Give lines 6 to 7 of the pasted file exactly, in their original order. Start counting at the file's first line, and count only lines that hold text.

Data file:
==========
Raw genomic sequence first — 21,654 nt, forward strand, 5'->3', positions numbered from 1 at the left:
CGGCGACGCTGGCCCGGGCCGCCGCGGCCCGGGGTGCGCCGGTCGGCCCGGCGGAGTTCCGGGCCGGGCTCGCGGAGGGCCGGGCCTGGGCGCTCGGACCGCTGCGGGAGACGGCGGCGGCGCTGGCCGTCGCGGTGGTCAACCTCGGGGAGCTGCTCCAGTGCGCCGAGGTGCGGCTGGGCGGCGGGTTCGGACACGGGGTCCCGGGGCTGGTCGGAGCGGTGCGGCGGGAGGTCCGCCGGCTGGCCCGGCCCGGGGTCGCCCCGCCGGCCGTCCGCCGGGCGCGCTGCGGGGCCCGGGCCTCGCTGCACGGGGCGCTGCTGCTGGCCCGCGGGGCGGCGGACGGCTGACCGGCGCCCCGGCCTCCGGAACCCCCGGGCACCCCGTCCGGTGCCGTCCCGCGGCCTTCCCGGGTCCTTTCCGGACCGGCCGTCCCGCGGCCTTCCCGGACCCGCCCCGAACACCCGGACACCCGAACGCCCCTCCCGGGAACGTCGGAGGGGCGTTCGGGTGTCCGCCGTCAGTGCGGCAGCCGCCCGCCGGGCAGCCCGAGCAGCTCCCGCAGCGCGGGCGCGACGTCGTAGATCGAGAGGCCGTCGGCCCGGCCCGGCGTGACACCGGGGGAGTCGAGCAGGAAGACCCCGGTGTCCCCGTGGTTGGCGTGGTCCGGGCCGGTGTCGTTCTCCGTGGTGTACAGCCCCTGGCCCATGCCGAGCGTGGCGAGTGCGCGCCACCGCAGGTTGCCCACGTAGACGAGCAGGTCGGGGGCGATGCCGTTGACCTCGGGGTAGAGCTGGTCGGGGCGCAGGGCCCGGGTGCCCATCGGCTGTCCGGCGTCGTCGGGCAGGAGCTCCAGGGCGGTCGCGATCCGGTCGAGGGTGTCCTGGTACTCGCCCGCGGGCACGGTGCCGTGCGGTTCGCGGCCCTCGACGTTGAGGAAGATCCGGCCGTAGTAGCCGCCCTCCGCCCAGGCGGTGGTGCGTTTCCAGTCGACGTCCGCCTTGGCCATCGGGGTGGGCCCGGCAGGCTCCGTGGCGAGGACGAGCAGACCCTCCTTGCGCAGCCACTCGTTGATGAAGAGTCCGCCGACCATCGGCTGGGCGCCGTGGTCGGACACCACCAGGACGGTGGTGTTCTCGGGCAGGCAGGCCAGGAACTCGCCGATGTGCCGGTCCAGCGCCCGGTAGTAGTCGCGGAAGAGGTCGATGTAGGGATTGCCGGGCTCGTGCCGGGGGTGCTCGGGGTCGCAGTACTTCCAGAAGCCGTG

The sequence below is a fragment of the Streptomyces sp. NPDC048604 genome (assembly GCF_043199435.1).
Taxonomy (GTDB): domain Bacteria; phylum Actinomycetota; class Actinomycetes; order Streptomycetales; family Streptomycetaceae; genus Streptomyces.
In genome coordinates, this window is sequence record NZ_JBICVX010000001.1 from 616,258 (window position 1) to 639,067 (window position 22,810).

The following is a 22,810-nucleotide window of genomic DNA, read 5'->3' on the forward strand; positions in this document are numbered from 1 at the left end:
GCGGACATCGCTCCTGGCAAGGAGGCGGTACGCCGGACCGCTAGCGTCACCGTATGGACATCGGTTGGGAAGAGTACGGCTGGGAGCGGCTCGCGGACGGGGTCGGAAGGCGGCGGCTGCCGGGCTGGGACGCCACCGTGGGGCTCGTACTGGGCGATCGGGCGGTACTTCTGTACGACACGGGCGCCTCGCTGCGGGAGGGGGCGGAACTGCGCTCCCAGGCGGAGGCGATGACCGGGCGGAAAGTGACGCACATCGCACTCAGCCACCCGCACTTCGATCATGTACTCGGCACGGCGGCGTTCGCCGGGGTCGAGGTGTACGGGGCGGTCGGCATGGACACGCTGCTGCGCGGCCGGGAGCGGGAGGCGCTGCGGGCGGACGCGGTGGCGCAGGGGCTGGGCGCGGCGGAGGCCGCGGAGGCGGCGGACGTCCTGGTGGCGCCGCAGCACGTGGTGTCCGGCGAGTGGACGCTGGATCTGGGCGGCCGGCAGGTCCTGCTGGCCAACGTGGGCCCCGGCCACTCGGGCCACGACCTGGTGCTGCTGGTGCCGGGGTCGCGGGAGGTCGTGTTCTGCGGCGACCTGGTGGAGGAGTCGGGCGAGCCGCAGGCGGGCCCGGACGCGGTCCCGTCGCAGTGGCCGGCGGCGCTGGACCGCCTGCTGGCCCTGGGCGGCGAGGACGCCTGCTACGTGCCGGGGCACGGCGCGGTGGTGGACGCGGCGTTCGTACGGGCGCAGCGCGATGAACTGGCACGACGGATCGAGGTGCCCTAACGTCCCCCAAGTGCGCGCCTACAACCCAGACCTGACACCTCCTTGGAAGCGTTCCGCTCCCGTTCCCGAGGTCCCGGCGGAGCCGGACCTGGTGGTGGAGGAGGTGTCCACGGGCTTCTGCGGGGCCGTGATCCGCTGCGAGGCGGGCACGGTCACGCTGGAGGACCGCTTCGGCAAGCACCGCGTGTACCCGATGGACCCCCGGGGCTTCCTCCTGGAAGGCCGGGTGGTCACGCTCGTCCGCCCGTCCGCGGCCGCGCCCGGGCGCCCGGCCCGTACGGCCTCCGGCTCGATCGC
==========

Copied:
The following is a 22,810-nucleotide window of genomic DNA, read 5'->3' on the forward strand; positions in this document are numbered from 1 at the left end:
GCGGACATCGCTCCTGGCAAGGAGGCGGTACGCCGGACCGCTAGCGTCACCGTATGGACATCGGTTGGGAAGAGTACGGCTGGGAGCGGCTCGCGGACGGGGTCGGAAGGCGGCGGCTGCCGGGCTGGGACGCCACCGTGGGGCTCGTACTGGGCGATCGGGCGGTACTTCTGTACGACACGGGCGCCTCGCTGCGGGAGGGGGCGGAACTGCGCTCCCAGGCGGAGGCGATGACCGGGCGGAAAGTGACGCACATCGCACTCAGCCACCCGCACTTCGATCATGTACTCGGCACGGCGGCGTTCGCCGGGGTCGAGGTGTACGGGGCGGTCGGCATGGACACGCTGCTGCGCGGCCGGGAGCGGGAGGCGCTGCGGGCGGACGCGGTGGCGCAGGGGCTGGGCGCGGCGGAGGCCGCGGAGGCGGCGGACGTCCTGGTGGCGCCGCAGCACGTGGTGTCCGGCGAGTGGACGCTGGATCTGGGCGGCCGGCAGGTCCTGCTGGCCAACGTGGGCCCCGGCCACTCGGGCCACGACCTGGTGCTGCTGGTGCCGGGGTCGCGGGAGGTCGTGTTCTGCGGCGACCTGGTGGAGGAGTCGGGCGAGCCGCAGGCGGGCCCGGACGCGGTCCCGTCGCAGTGGCCGGCGGCGCTGGACCGCCTGCTGGCCCTGGGCGGCGAGGACGCCTGCTACGTGCCGGGGCACGGCGCGGTGGTGGACGCGGCGTTCGTACGGGCGCAGCGCGATGAACTGGCACGACGGATCGAGGTGCCCTAACGTCCCCCAAGTGCGCGCCTACAACCCAGACCTGACACCTCCTTGGAAGCGTTCCGCTCCCGTTCCCGAGGTCCCGGCGGAGCCGGACCTGGTGGTGGAGGAGGTGTCCACGGGCTTCTGCGGGGCCGTGATCCGCTGCGAGGCGGGCACGGTCACGCTGGAGGACCGCTTCGGCAAGCACCGCGTGTACCCGATGGACCCCCGGGGCTTCCTCCTGGAAGGCCGGGTGGTCACGCTCGTCCGCCCGTCCGCGGCCGCGCCCGGGCGCCCGGCCCGTACGGCCTCCGGCTCGATCGC